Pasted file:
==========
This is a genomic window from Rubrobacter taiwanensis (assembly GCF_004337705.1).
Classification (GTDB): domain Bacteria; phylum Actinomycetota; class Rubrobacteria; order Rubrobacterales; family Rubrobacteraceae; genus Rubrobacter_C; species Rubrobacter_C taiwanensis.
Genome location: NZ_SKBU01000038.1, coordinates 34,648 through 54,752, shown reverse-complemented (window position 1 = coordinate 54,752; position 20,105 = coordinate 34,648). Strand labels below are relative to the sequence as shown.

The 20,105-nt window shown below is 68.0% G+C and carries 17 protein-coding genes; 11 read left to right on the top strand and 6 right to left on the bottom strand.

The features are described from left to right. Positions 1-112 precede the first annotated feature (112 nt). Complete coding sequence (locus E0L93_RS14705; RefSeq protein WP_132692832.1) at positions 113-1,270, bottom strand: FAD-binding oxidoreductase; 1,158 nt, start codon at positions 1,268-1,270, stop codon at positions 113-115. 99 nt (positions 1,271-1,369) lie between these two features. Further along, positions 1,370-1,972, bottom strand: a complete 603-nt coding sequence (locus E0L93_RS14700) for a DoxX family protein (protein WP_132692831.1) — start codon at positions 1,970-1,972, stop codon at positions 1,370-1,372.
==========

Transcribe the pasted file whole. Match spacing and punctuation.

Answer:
This is a genomic window from Rubrobacter taiwanensis (assembly GCF_004337705.1).
Classification (GTDB): domain Bacteria; phylum Actinomycetota; class Rubrobacteria; order Rubrobacterales; family Rubrobacteraceae; genus Rubrobacter_C; species Rubrobacter_C taiwanensis.
Genome location: NZ_SKBU01000038.1, coordinates 34,648 through 54,752, shown reverse-complemented (window position 1 = coordinate 54,752; position 20,105 = coordinate 34,648). Strand labels below are relative to the sequence as shown.

The 20,105-nt window shown below is 68.0% G+C and carries 17 protein-coding genes; 11 read left to right on the top strand and 6 right to left on the bottom strand.

The features are described from left to right. Positions 1-112 precede the first annotated feature (112 nt). Complete coding sequence (locus E0L93_RS14705; RefSeq protein WP_132692832.1) at positions 113-1,270, bottom strand: FAD-binding oxidoreductase; 1,158 nt, start codon at positions 1,268-1,270, stop codon at positions 113-115. 99 nt (positions 1,271-1,369) lie between these two features. Further along, positions 1,370-1,972, bottom strand: a complete 603-nt coding sequence (locus E0L93_RS14700) for a DoxX family protein (protein WP_132692831.1) — start codon at positions 1,970-1,972, stop codon at positions 1,370-1,372.